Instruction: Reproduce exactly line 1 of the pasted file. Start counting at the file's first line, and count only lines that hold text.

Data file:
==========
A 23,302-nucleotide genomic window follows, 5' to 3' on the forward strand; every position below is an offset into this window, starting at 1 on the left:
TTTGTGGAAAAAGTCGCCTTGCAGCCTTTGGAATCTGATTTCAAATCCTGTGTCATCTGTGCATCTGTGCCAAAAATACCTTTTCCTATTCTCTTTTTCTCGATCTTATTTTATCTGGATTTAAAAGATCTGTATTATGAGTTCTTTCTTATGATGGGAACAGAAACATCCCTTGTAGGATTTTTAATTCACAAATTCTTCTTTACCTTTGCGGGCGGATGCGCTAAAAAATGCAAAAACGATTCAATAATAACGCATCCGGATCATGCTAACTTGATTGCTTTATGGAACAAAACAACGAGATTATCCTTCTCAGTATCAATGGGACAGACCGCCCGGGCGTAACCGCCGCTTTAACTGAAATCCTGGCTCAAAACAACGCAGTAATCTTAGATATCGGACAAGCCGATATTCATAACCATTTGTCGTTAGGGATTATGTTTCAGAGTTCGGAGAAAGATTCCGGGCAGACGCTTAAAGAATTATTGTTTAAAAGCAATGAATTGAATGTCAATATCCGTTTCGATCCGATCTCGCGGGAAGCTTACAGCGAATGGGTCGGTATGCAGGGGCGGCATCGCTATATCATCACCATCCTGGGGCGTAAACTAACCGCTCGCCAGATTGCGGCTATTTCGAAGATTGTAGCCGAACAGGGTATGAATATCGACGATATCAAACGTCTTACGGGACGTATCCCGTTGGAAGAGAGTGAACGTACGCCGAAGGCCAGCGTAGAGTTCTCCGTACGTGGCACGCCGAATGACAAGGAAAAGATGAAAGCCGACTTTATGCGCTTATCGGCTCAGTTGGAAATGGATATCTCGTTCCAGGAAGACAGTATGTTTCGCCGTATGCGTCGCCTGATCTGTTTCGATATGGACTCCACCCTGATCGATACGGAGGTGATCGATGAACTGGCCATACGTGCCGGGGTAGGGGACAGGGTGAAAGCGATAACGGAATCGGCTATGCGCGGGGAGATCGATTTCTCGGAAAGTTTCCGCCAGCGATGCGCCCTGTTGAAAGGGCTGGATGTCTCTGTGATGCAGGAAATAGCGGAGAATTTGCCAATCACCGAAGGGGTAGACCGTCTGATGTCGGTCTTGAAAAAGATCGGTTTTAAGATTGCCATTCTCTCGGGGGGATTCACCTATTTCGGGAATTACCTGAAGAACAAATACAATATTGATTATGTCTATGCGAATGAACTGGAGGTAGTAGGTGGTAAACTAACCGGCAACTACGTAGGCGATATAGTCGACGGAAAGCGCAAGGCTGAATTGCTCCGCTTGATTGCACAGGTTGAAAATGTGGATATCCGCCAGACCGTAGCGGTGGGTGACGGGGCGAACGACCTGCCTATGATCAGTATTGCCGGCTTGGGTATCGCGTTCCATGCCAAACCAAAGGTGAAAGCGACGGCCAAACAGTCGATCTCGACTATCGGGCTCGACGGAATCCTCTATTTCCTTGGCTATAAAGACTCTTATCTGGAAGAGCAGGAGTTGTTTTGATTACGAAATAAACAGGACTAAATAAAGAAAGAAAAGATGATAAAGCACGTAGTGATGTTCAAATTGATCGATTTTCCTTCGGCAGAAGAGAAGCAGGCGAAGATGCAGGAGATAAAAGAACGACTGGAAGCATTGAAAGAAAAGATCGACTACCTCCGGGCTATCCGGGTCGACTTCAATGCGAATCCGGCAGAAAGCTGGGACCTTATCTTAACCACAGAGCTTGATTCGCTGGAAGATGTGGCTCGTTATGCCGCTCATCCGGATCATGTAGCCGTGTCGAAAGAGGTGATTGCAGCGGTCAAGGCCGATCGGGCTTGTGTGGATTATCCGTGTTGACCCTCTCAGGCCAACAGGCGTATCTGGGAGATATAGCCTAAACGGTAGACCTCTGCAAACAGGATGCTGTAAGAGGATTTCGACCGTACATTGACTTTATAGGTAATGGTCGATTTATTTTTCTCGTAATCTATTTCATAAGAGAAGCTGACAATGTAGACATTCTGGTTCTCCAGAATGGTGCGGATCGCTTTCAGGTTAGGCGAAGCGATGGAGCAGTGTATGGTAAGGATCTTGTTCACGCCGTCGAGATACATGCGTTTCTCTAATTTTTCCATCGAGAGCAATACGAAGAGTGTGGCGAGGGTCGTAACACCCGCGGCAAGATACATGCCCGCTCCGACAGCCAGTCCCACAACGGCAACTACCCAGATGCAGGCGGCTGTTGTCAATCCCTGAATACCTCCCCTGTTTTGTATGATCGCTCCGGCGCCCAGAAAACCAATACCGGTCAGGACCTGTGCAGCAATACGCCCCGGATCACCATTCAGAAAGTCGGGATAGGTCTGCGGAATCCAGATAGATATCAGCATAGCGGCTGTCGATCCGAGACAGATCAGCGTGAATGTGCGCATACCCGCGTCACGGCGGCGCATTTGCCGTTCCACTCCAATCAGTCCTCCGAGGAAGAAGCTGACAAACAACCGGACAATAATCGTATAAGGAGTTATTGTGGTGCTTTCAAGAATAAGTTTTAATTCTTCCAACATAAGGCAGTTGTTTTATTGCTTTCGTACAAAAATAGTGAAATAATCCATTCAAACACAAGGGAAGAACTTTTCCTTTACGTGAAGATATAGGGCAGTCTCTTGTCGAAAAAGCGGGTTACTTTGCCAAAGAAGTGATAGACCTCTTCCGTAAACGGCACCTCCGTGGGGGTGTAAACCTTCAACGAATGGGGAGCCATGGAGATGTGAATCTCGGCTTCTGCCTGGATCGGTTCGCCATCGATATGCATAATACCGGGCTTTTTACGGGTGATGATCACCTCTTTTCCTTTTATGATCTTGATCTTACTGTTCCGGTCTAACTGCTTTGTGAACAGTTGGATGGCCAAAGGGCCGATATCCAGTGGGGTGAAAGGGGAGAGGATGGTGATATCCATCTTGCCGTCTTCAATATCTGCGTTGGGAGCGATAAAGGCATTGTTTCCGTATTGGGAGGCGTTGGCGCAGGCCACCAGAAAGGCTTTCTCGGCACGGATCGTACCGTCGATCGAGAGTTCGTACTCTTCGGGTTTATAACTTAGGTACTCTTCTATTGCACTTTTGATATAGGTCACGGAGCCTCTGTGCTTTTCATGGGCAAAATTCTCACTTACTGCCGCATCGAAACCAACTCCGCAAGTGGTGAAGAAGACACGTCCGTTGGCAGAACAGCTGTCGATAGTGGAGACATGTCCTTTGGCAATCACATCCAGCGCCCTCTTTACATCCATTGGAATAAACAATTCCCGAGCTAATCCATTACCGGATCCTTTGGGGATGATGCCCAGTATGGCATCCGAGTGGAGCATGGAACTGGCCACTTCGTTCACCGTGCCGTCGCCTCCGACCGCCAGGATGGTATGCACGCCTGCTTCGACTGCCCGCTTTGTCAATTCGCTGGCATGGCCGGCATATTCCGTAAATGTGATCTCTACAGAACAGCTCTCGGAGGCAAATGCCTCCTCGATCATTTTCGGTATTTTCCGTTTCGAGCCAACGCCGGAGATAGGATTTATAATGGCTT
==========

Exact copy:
A 23,302-nucleotide genomic window follows, 5' to 3' on the forward strand; every position below is an offset into this window, starting at 1 on the left: